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Did you know that omega-3s are essential for brain health? Recent studies are also showing possible treatment for symptoms of brain injuries? (1) One study looked at the omega-3 levels of athletes who are at risk for head trauma and the results are shocking!
Why Are Omega-3s Important For Brain Health?
The human brain is made up of 15% omega-3 (DHA) and 60% of the brain is fat!
The omega-3s from fish oil, play a very important part in cognition and brain function. They are also crucial for cardiovascular health as well.
Omega-3s support brain blood flow, helps with the growth of brain tissue, provides communication between neurons, protects the membranes of the brain cells, along with supporting memory with the possibility of preventing neurodegenerative disorders including depression and anxiety.
Do Our Bodies Produce Omega-3s?
The short answer is no. The human body cannot produce omega-3s. This means we must get them from our diet or supplements.
Our Western diet is many times lacking in omega-3s. The over consumption of processed foods, sugar and omega-6 has led to an imbalance in the ratio of omega-6 to omega-3 in our diets. This imbalance can cause many problems including inflammation throughout the body. Conditions linked to inflammation are cancer, heart disease, asthma or diabetes to name a few.
Why Are Omega-3s Crucial For Athletes?
Have you seen the movie Concussion? In this fact-based, Will Smith movie, several NFL football players were diagnosed with traumatic brain injuries. (TBI) There was a back and forth between the players and the team owners as to what was causing TBI but in the end, the constant hitting of football helmets seemed to be the cause of many of these injuries.
Some researchers have turned to omega-3s as an innovative approach in trying to prevent the brain from impact injuries.
A study was done on two female (Spanish) soccer teams. 24 players from each team were given 3.5 grams per day of either olive oil or DHA rich fish oil. Measurements were taken on reaction time and precision time. After 4 weeks of fish oil supplementation, there was a significant improvement in the players with neuromotor function. (2)
Soccer players perform a passing movement which is called a "header" where soccer balls repeatedly hit their heads during a match. Some soccer players who have had multiple concussions wear a headband to absorb the impact. Other sports have taken on new rules and equipment to better protect the brain as well.
But is that enough? Is it possible that omega-3s have a preventative effect?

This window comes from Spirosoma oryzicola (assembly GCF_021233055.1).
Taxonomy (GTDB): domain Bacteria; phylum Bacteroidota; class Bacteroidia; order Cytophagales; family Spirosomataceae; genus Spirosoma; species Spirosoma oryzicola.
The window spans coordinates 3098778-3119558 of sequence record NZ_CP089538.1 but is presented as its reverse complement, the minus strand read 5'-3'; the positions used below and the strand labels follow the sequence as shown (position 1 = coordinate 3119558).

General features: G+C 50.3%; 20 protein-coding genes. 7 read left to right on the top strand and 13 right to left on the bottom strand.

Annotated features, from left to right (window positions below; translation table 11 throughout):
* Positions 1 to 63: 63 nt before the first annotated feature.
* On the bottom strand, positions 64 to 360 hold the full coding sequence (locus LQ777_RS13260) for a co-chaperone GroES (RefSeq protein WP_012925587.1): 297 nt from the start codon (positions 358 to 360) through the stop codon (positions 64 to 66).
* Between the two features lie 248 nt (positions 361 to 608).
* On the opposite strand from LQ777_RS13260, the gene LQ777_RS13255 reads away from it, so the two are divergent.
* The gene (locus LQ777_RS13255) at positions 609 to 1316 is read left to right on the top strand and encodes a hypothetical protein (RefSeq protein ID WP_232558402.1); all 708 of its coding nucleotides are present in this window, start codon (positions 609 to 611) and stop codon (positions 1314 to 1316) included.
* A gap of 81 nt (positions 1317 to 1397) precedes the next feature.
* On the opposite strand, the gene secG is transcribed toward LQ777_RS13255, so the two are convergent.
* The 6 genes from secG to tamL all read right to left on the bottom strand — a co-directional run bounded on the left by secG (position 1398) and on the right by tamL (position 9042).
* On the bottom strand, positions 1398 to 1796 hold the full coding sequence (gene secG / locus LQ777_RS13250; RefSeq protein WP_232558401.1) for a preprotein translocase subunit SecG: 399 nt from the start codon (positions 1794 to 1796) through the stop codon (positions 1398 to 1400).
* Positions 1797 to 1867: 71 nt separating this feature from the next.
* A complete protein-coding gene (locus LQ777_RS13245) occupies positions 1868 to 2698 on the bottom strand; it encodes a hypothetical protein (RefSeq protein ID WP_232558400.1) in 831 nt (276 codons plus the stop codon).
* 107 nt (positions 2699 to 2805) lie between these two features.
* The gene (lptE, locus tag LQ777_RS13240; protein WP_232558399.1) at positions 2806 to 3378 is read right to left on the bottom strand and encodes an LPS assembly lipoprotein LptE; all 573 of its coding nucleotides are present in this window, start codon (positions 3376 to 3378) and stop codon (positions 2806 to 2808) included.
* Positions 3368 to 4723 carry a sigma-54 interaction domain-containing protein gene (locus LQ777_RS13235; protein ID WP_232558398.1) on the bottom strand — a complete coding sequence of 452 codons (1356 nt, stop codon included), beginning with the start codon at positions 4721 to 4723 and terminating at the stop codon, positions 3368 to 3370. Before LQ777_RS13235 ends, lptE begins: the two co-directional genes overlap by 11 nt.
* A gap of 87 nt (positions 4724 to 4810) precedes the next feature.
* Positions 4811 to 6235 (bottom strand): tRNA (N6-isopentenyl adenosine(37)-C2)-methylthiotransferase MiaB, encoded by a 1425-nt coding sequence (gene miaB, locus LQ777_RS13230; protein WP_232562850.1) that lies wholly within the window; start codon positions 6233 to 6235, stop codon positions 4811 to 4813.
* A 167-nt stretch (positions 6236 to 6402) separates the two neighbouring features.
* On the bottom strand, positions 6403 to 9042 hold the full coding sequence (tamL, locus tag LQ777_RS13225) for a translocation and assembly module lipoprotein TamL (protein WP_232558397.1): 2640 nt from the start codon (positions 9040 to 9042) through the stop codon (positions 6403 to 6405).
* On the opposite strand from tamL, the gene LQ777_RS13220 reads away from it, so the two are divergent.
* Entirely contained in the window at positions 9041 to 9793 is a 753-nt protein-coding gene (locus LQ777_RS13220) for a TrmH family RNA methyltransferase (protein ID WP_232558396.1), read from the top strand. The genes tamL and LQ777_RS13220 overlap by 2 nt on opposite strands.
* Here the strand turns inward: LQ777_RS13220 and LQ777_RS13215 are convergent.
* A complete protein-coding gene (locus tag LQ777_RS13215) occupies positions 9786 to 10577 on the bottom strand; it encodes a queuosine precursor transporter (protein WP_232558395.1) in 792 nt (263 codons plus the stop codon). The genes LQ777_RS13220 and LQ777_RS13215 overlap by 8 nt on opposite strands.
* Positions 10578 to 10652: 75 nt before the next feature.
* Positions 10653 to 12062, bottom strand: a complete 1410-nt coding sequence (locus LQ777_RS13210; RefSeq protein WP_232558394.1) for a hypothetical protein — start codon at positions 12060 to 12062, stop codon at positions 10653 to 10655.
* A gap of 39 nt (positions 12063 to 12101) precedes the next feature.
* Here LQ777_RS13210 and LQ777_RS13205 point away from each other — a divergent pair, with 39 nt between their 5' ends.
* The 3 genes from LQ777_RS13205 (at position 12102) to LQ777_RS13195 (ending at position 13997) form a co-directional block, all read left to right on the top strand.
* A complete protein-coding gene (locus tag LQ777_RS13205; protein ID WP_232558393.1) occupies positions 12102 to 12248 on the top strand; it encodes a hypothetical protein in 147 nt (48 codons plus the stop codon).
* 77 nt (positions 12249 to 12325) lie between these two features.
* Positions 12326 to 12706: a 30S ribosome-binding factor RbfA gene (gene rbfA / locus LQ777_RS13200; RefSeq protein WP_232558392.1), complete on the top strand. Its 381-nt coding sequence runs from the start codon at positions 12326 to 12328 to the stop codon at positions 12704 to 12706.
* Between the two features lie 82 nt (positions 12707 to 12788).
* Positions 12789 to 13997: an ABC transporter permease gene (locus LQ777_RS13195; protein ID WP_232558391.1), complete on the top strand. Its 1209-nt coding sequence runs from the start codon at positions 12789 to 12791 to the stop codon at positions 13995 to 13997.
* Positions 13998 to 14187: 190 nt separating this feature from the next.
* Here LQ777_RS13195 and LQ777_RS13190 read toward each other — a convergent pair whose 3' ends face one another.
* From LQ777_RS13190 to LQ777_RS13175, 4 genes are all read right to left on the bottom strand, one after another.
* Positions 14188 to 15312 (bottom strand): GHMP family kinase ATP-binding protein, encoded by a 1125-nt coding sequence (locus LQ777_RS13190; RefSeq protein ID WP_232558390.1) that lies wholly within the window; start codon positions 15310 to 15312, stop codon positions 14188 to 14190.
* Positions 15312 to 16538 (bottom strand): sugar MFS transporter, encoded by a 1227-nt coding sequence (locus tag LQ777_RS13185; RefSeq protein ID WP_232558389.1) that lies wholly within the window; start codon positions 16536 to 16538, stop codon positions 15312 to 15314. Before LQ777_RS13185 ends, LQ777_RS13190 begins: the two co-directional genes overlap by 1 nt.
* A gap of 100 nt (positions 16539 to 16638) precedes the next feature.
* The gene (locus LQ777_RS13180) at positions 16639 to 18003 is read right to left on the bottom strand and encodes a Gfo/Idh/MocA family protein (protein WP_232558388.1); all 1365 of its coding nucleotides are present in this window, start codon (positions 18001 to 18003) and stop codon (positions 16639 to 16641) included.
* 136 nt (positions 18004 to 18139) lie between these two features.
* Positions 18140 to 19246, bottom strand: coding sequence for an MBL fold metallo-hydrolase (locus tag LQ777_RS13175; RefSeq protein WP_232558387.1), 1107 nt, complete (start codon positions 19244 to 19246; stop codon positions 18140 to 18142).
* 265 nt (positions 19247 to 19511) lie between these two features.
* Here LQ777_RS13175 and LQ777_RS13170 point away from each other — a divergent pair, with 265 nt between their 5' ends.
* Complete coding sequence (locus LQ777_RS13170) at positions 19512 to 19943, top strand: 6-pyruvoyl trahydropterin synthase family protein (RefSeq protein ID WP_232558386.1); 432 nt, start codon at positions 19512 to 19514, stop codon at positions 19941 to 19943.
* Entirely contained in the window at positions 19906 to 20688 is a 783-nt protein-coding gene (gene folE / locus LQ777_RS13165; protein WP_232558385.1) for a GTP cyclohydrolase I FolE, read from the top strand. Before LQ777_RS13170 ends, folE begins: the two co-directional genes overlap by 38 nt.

D1 Collegiate Football Players: Index on Omegas
In the Journal of Athletic Training, a study published on 404 football players or athletes was conducted on their level of omega-3s or an index on omegas. The thinking behind the study was that football players are considered to be an at-risk group for cardiovascular disease and head trauma and the study was to determine how much omega-3s do these players have in their bodies? The results were very surprising.
In measuring the amount of omega-3s or the omega index the participants had, NO PLAYERS had a low-risk omega-3 index. 34% of the football players had an index considered high risk. 66% had an index considered intermediate - but NO players had a low risk omega index.
You can conclude that the data showed that football players or football athletes may be deficient in DHA and EPA omega-3s. Because there were no players associated with low risk, also puts these players at an increased risk for cardiovascular disease later in life. (3)
What does this tell us? How much omegas do we need?
Omega-3s: The Right Amount From The Right Source
If you do your own research you will soon discover that the triglyceride form of omega-3s, the form naturally found in fish, is the form your body most easily absorbs. It’s also more expensive, but…it may be worth it.
If you eat fish that are rich in DHA and EPA’s such as salmon, trout and sardines, these may be very good choices to get omega-3 fatty acids in your diet. If you supplement with an omega product, look for a product that has the triglyceride form of omega-3s and one that is high in DHA and EPAs.
The recommended amount varies depending on your age, sex and health conditions. Athletes may require more and if you are in your 80’s you may need less. Some recommend between 500-2000 mg of combined EPA and DHAs depending on need. But it is the DHA and EPA levels that should be reviewed when choosing an omega supplement. You want those levels stated on the label to evaluate the formula properly.
Or make sure you have 2-3 dinners per week of fresh caught, non-farmed salmon!
2. Guzmán JF, Esteve H, Pablos C, Pablos A, Blasco C, Villegas JA. DHA- Rich Fish Oil Improves Complex Reaction Time in Female Elite Soccer Players. J Sports Sci Med. 2011;10(2):301-305. Published 2011 Jun 1.
3. Anzalone A, Carbuhn A, Jones L, et al. The Omega-3 Index in National Collegiate Athletic Association Division I Collegiate Football Athletes. J Athl Train. 2019;54(1):7-11. doi:10.4085/1062-6050-387-18